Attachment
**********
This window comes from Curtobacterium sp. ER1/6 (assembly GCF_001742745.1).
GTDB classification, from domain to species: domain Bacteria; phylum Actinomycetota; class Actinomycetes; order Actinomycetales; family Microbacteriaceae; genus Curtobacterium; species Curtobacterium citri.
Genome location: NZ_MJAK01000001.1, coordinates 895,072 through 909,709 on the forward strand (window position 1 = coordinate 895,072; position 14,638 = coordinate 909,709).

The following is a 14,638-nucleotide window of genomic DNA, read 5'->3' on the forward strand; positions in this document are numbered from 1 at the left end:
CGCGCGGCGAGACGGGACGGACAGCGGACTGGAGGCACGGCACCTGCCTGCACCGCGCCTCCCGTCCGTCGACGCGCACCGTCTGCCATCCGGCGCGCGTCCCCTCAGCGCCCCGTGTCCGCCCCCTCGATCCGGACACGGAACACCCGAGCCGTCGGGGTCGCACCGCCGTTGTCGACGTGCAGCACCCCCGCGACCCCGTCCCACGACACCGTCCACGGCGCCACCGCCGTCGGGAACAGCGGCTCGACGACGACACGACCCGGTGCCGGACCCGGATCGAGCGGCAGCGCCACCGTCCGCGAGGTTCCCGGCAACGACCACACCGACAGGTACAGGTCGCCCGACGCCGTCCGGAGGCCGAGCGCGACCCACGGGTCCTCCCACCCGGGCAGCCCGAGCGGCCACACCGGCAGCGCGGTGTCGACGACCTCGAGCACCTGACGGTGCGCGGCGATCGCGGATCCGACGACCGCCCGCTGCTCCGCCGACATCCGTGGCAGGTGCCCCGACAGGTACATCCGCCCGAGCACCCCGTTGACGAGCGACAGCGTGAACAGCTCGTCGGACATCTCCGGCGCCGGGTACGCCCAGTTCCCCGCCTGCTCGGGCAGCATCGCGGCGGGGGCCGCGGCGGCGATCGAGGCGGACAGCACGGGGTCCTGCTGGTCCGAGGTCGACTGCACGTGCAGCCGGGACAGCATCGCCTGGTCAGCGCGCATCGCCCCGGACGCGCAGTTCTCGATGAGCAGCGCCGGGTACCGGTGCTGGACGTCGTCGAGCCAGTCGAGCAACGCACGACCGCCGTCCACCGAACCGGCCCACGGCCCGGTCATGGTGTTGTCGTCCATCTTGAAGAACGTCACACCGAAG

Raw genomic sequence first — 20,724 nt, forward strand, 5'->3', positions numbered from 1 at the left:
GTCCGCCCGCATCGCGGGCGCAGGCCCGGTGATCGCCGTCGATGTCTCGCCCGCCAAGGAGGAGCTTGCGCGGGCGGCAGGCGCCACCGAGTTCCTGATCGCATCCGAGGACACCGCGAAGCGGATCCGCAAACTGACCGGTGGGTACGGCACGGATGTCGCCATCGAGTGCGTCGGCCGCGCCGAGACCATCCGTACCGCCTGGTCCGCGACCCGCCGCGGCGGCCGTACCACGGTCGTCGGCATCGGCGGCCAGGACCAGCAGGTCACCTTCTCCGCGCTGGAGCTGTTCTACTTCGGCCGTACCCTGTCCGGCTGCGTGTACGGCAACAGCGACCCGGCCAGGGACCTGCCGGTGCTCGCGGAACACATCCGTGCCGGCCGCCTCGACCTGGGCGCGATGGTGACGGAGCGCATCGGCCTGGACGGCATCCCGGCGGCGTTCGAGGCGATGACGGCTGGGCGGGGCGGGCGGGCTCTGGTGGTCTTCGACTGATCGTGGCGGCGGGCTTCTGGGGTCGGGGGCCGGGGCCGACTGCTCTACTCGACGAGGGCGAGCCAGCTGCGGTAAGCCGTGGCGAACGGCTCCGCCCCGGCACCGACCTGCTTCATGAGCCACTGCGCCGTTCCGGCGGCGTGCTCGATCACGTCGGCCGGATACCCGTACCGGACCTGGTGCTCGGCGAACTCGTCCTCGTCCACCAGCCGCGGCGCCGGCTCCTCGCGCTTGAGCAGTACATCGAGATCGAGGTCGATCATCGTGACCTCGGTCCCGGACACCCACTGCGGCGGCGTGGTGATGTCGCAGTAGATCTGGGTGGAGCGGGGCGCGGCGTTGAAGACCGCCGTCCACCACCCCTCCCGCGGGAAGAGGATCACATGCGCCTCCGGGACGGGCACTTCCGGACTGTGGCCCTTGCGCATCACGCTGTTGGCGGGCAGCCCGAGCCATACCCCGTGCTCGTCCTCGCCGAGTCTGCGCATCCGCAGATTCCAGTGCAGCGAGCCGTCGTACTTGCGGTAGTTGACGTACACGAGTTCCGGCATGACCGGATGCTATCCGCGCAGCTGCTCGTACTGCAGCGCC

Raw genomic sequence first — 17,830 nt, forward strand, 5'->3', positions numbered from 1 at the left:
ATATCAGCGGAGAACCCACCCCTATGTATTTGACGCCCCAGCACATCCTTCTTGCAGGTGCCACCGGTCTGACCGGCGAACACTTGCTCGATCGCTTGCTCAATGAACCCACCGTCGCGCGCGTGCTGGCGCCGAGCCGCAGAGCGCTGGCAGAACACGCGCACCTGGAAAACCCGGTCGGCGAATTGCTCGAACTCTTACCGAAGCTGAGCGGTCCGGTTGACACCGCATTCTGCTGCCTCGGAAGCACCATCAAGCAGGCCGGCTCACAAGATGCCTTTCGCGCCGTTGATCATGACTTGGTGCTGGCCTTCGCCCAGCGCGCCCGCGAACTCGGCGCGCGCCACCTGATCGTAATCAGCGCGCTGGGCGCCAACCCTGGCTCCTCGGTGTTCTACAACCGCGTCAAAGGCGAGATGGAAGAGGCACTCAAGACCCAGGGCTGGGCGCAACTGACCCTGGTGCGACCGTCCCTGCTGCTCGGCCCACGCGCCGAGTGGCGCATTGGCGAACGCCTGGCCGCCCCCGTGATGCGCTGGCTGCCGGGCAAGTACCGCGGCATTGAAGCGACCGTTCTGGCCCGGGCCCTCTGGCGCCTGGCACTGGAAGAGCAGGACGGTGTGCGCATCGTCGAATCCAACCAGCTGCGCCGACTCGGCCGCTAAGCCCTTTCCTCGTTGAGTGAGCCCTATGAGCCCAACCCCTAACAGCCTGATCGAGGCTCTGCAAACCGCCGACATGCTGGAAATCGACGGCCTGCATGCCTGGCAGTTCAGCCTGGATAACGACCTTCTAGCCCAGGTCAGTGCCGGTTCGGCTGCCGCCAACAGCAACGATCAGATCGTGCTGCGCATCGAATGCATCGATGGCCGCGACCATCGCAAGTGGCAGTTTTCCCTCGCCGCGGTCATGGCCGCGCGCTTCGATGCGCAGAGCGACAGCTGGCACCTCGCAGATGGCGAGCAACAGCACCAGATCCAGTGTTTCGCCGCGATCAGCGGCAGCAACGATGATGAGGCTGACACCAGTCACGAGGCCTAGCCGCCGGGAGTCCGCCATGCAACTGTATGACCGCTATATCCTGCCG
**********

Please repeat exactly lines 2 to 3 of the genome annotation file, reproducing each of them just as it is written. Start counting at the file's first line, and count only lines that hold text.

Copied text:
GTDB classification, from domain to species: domain Bacteria; phylum Actinomycetota; class Actinomycetes; order Actinomycetales; family Microbacteriaceae; genus Curtobacterium; species Curtobacterium citri.
Genome location: NZ_MJAK01000001.1, coordinates 895,072 through 909,709 on the forward strand (window position 1 = coordinate 895,072; position 14,638 = coordinate 909,709).